Elisabet suggests in this moment of crisis, we don’t need to overly stress about bringing down the growth focused systems.

Why? Because life is inherently intelligent, and the growth based systems have historically brought themselves down naturally. Much like how a caterpillar dissolves itself before it turns into a butterfly. Life naturally self-organises and innovates to co-create alternatives when there is a crisis.

We just need to listen carefully to what our inner nature and our ecosystems are calling us to do. It’s an opportunity to connect with a deeper level of our humanity and be open to changing the myth we are telling ourselves about the way life and our ecosystems (our societies, cultures, political systems and economies) work. An opportunity to write a new story about creative cooperation — and become the change.

Outside is a mirror of inside

“The issues of outside are a mirror of the issues inside” — Otto Scharmer

Similar shifts — from unity to differentiation to reintegration — not only take place in the physical world. They also take place in our inner lives.

Why? Because creating change ‘out there’ in the world requires an openness to deep change within our inner lives — in our underlying beliefs, attitudes, assumptions and worldviews.

This shift, from unity to individualistic differentiation to group-orientated integration is a central feature of the Fixed, Growth and Benefit Mindset framework.

Particularly relevant here is the Benefit Mindset — describing society’s everyday leaders who use their development to contribute to the wellbeing of the communities and ecosystems they belong.

Global maturity

It appears system wide maturation — from differentiation to reintegration — is becoming particularly pronounced at a global scale.

You can see it in the fact we now have over a million NGO’s creating positive change in the world, a rapidly growing purpose driven business industry and wellbeing based education reform. A movement united by a shared awareness of our oneness with the community of life. A global community skilfully networking to share information, mobilising its members with unprecedented speed.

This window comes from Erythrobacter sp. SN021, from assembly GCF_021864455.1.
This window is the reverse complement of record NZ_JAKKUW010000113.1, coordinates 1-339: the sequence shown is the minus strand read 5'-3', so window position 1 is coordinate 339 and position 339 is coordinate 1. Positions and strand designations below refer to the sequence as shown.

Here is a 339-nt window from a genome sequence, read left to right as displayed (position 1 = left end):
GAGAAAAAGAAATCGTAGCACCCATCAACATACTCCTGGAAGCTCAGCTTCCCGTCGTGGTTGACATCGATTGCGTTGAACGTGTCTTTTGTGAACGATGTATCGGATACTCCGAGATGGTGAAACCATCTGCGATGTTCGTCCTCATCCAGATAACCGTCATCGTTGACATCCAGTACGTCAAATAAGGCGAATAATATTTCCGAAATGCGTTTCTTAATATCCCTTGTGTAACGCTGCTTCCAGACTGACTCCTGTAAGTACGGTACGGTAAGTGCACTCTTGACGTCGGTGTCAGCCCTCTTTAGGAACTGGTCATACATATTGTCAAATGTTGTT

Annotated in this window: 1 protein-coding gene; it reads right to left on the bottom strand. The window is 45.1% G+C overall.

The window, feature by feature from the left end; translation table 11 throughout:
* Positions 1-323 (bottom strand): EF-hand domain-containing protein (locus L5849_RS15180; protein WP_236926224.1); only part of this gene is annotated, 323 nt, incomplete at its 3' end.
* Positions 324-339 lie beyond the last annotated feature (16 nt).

Paul Hawken suggests this is the biggest movement in human history and there is no leader, it’s emerging and self-organising naturally. Could this be life’s inherent intelligence at work?

Our evolutionary role

“Look deep into nature, and then you will understand everything better.” — Albert Einstein

What is our evolutionary role in uncertainty and crisis? When you start asking that question, you start asking a deeper question about what it’s going to take for each of us to evolve.

It appears to be natural to go through an empire building phase. It also appears natural to face limits to growth.

The question is; are we ready for embracing the natural maturation to a cooperative phase?

If you are, I’ll leave you with Elisabet’s evolutionary suggestion on how we can best do it;

“Find something that makes your heart sing…. and find a way to do it that fits into a loving harmonious cooperative world."

What might the implications of this be? What related articles have you seen?